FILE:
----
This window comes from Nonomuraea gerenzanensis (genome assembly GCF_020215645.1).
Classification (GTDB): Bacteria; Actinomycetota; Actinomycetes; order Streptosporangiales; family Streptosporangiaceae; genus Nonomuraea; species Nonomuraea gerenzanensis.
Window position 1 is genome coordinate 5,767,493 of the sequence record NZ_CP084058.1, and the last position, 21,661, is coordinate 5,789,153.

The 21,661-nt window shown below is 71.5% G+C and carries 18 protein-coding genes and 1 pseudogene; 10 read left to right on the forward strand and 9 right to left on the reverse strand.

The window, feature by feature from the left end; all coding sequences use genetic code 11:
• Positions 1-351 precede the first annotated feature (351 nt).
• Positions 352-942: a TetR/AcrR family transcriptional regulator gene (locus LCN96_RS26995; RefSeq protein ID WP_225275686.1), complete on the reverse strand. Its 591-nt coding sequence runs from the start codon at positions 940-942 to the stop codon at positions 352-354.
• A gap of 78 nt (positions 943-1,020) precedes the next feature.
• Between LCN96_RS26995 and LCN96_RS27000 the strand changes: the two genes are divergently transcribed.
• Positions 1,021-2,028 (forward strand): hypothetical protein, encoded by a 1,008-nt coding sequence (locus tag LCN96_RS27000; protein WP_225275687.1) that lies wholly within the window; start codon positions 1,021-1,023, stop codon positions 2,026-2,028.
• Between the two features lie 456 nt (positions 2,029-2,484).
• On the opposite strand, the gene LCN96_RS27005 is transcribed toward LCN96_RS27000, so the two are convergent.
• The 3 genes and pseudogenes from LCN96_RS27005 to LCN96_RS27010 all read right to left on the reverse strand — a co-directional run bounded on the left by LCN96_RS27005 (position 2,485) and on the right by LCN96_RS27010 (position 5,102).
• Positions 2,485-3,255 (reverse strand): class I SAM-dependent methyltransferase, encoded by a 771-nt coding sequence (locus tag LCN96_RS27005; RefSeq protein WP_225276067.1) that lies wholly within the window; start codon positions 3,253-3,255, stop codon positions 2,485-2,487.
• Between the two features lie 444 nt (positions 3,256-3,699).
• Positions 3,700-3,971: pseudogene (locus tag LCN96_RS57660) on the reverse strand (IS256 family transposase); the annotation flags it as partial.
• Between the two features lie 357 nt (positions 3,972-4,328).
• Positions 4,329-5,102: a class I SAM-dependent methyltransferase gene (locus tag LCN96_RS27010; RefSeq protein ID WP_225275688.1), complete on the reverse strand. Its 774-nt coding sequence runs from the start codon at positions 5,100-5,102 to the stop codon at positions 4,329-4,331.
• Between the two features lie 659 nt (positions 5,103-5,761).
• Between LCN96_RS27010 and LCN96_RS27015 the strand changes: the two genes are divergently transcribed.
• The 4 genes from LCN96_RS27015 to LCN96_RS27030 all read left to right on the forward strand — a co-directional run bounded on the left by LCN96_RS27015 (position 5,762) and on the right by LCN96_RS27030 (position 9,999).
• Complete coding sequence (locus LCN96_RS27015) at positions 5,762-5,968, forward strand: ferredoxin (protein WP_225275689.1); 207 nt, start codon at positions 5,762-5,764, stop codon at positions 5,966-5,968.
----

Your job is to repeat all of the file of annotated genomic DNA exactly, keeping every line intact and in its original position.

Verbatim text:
This window comes from Nonomuraea gerenzanensis (genome assembly GCF_020215645.1).
Classification (GTDB): Bacteria; Actinomycetota; Actinomycetes; order Streptosporangiales; family Streptosporangiaceae; genus Nonomuraea; species Nonomuraea gerenzanensis.
Window position 1 is genome coordinate 5,767,493 of the sequence record NZ_CP084058.1, and the last position, 21,661, is coordinate 5,789,153.

The 21,661-nt window shown below is 71.5% G+C and carries 18 protein-coding genes and 1 pseudogene; 10 read left to right on the forward strand and 9 right to left on the reverse strand.

The window, feature by feature from the left end; all coding sequences use genetic code 11:
• Positions 1-351 precede the first annotated feature (351 nt).
• Positions 352-942: a TetR/AcrR family transcriptional regulator gene (locus LCN96_RS26995; RefSeq protein ID WP_225275686.1), complete on the reverse strand. Its 591-nt coding sequence runs from the start codon at positions 940-942 to the stop codon at positions 352-354.
• A gap of 78 nt (positions 943-1,020) precedes the next feature.
• Between LCN96_RS26995 and LCN96_RS27000 the strand changes: the two genes are divergently transcribed.
• Positions 1,021-2,028 (forward strand): hypothetical protein, encoded by a 1,008-nt coding sequence (locus tag LCN96_RS27000; protein WP_225275687.1) that lies wholly within the window; start codon positions 1,021-1,023, stop codon positions 2,026-2,028.
• Between the two features lie 456 nt (positions 2,029-2,484).
• On the opposite strand, the gene LCN96_RS27005 is transcribed toward LCN96_RS27000, so the two are convergent.
• The 3 genes and pseudogenes from LCN96_RS27005 to LCN96_RS27010 all read right to left on the reverse strand — a co-directional run bounded on the left by LCN96_RS27005 (position 2,485) and on the right by LCN96_RS27010 (position 5,102).
• Positions 2,485-3,255 (reverse strand): class I SAM-dependent methyltransferase, encoded by a 771-nt coding sequence (locus tag LCN96_RS27005; RefSeq protein WP_225276067.1) that lies wholly within the window; start codon positions 3,253-3,255, stop codon positions 2,485-2,487.
• Between the two features lie 444 nt (positions 3,256-3,699).
• Positions 3,700-3,971: pseudogene (locus tag LCN96_RS57660) on the reverse strand (IS256 family transposase); the annotation flags it as partial.
• Between the two features lie 357 nt (positions 3,972-4,328).
• Positions 4,329-5,102: a class I SAM-dependent methyltransferase gene (locus tag LCN96_RS27010; RefSeq protein ID WP_225275688.1), complete on the reverse strand. Its 774-nt coding sequence runs from the start codon at positions 5,100-5,102 to the stop codon at positions 4,329-4,331.
• Between the two features lie 659 nt (positions 5,103-5,761).
• Between LCN96_RS27010 and LCN96_RS27015 the strand changes: the two genes are divergently transcribed.
• The 4 genes from LCN96_RS27015 to LCN96_RS27030 all read left to right on the forward strand — a co-directional run bounded on the left by LCN96_RS27015 (position 5,762) and on the right by LCN96_RS27030 (position 9,999).
• Complete coding sequence (locus LCN96_RS27015) at positions 5,762-5,968, forward strand: ferredoxin (protein WP_225275689.1); 207 nt, start codon at positions 5,762-5,764, stop codon at positions 5,966-5,968.